Melbourne: Australian drinks giant Foster’s Group said it would retain its troubled wine-making division Tuesday, as the company posted a 3.2% rise in first-half net profit.
The world’s second-largest wine company said net profit for the six months to December was A$411.3 million ($267.3 million), up from 398.6 million a year earlier.
Foster’s said it would not sell off its wine assets, which have long weighed on the company’s bottom line, preferring to restructure them in the hope of turning around the ailing business.
It said the restructuring, which will involve writedowns of A$330-415 million in the second half of the financial year, was expected to reap savings of A$100 million a year from fiscal 2011.
“The performance of our wine business has been unsatisfactory,” said Foster’s chairman David Crawford, who will split the company’s Australian operations into separate wine and beer divisions under the plan.
“In large part this has been the product of poor execution in the Americas and pursuing a multi-beverage model in Australia.”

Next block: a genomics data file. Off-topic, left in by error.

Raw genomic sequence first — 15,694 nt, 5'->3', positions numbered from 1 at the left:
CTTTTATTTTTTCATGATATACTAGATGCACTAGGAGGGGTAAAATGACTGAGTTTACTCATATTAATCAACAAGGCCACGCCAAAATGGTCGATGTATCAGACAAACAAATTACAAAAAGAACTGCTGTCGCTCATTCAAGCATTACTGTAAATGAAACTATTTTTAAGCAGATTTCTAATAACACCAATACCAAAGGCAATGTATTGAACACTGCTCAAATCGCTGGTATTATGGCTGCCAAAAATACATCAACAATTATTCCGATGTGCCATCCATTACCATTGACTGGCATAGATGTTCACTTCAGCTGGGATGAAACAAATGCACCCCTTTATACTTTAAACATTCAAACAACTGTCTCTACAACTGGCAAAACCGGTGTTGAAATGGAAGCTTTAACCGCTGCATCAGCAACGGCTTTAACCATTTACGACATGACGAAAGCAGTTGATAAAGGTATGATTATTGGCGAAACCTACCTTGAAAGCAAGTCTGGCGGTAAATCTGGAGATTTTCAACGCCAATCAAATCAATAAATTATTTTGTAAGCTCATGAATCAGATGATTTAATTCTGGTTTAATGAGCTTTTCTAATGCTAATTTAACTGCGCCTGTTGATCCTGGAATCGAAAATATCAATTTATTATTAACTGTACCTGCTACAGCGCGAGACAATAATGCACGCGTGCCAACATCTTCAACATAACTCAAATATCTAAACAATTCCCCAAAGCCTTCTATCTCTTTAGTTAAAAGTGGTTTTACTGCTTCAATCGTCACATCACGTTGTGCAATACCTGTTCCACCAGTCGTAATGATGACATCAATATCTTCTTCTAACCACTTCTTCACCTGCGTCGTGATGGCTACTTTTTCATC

As part of the restructuring, Foster’s will sell 36 “non-core” vineyards and three wineries in Australia and California.
Foster’s spent almost A$7billion expanding its wine business with acquisitions such as Australia’s Southcorp and Beringer in the United States earlier this decade, only to see a wine glut send prices into a nosedive.
The first-half profit result was in line with market expectations. Foster’s said revenue in the first half rose 1.6% to A$2.5 billion.
Revenue from beer, cider and spirits in Australia and the Asia-Pacific rose 6.2%. Wine revenue in Australia was also up 6.2% but declined 3.5.